40 Weeks Pregnant
Learn what's happening in week 40 of pregnancy and find out how your baby is developing.
Congratulations on reaching the fortieth week of your pregnancy. Your due date is near and you can expect the start of labor any time now.
However, keep in mind that only 5% of babies are born on their due dates, which means you can end up carrying your baby for a couple of weeks more. Your baby is now the size of a watermelon and looks like an individual.
What happens in your body in pregnancy week 40?
This week you can experience lots of Braxton Hicks contractions, which will stimulate a stream of oxygenated blood to your uterus and baby.
Unless the contractions are too painful and regular, you don't need to be concerned.
If your baby's head is engaged in your pelvis, your body shape will change so those around you may notice that you "have dropped". Now you can finally breathe a little easier, but the extra pressure on your bladder will cause frequent urination. Unfortunately, this is one of the most common symptoms of pregnancy at 40 weeks.
If you have painful and regular contractions that are coming every fifteen minutes or you have a severe pain in your lower back, check with your doctor because they can be symptoms of early labor.
At 40 weeks, you will be feeling very heavy and large. Your pelvis muscles are working hard to support the baby, so do them a favor and sit and rest when you can.
Changes in Your Body at 40 Weeks Pregnant
The skin on your belly is stretched and tight while your belly button looks as if it's been turned inside out. Your stretch marks are more noticeable and your skin around the belly, breasts and thighs is itchy. Your breasts continue to produce colostrum in preparation for breastfeeding.
The weight of your baby on your cervix puts a lot of pressure on the tissue, which helps to thin it (this process is known as effacing) and open it up ready for birth.
Induction of labor
Doctors do not go for inducing labor in the fortieth week unless there are dangers to the mother of the baby. The longer the baby stays in your womb, the lesser the chances of complications after giving birth.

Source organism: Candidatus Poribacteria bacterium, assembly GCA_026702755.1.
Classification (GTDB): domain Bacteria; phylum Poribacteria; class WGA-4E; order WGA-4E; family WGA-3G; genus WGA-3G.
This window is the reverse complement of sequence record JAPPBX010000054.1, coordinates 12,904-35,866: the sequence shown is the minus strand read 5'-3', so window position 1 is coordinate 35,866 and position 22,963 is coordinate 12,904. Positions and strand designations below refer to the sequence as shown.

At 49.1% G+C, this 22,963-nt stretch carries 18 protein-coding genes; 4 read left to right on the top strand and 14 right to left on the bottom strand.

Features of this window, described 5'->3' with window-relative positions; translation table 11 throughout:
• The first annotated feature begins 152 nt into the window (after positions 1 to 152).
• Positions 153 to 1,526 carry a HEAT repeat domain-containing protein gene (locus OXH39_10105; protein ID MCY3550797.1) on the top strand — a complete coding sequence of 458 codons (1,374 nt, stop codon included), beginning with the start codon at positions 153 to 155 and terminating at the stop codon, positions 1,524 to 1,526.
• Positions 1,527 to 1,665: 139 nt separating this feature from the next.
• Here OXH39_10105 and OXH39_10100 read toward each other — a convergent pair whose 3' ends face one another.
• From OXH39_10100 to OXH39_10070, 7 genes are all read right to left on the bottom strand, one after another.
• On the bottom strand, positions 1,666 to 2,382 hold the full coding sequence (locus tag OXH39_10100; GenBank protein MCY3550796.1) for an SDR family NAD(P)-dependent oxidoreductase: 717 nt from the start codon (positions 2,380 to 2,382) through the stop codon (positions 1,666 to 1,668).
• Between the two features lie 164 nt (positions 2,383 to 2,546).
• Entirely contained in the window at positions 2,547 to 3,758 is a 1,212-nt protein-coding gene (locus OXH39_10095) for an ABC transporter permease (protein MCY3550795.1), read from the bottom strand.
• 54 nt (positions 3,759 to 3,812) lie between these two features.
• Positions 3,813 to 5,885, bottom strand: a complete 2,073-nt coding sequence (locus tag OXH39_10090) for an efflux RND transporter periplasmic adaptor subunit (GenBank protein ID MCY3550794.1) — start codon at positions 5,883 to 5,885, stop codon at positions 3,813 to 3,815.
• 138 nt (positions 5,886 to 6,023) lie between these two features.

However, an induction of labor may be needed if it does not start on its own by week 42.
There are many different ways you can try and stimulate labor naturally including sex, long walks, and nipple stimulation. If you're in the mood for sex, an orgasm can effectively stimulate your contractions. Sperm contains prostaglandins which are chemicals that actually help your body prepare for labor.
Nipple stimulation induces oxytocin which stimulates the uterus to contract. Raspberry leaf tea, pineapple, and curry are also believed to induce labor.
Even though most of these measures are safe, there is no evidence for their effectiveness. Consult your doctor before using them to know about possible risks to your baby.
Your Baby at 40 Week of Pregnancy
This is the moment you have been waiting for! You're at the end of your pregnancy and your baby now probably weighs from six to nine pounds and measures between 19 and 22 inches.
You will notice that your baby is wearing a leftover travel dust consisting of blood, lanugo, vernix, and amniotic fluid. Make sure to say hello to your newborn, since he/she will likely recognize the sound of your voice. You will also notice that your precious baby is still curled into the fetal position and it will take a while before your baby realizes that he/she actually has room to spread out.
Pregnancy Week 40 Tips
Make sure your hospital bag is packed to avoid last-minute stress. If you've had enough of being pregnant and want to induce labor, discuss the options with your doctor.
Make sure to launder all of your baby's clothes and blankets, because they are often treated with chemicals to preserve their color and texture.
These chemicals are harmful to your baby’s sensitive skin. Also make sure to create a list of people you want to call when your baby is born.